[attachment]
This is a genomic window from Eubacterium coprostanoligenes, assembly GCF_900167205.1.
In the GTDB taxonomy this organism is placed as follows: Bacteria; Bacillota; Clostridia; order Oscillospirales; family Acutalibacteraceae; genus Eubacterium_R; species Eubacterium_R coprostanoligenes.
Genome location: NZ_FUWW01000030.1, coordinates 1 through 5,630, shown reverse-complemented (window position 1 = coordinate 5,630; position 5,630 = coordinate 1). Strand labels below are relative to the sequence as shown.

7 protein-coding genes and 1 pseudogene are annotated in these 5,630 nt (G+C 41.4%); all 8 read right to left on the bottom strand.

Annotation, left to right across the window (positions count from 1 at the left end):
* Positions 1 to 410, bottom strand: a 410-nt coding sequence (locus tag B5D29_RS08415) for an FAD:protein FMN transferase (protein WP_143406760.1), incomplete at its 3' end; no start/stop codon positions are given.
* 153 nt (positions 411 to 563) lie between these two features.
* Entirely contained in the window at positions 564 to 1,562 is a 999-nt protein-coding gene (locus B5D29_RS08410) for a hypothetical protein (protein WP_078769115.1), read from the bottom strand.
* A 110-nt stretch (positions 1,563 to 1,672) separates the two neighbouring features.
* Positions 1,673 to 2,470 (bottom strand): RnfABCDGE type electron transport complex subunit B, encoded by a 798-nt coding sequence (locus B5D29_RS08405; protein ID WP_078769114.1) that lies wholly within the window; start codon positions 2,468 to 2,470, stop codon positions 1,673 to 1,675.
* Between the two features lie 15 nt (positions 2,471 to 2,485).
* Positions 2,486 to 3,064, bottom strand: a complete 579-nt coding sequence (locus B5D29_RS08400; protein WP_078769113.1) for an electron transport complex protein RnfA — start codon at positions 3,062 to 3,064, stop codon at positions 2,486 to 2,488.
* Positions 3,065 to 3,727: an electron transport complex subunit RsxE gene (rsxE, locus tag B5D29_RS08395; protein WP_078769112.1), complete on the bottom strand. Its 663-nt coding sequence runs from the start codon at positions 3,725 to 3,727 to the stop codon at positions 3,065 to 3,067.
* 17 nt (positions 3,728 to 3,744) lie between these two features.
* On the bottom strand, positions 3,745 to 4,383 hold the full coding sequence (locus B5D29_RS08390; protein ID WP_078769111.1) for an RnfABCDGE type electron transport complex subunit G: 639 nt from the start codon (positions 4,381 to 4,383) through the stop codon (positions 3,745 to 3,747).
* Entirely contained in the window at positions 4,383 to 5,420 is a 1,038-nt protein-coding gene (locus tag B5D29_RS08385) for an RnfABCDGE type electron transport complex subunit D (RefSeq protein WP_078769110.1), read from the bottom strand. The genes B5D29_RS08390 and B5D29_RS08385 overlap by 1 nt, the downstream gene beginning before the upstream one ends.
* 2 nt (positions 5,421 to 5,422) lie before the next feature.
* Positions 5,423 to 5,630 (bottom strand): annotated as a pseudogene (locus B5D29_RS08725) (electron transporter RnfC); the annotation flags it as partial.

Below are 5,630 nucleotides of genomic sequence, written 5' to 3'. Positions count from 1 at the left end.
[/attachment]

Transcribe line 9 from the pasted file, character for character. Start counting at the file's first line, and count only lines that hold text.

* A 110-nt stretch (positions 1,563 to 1,672) separates the two neighbouring features.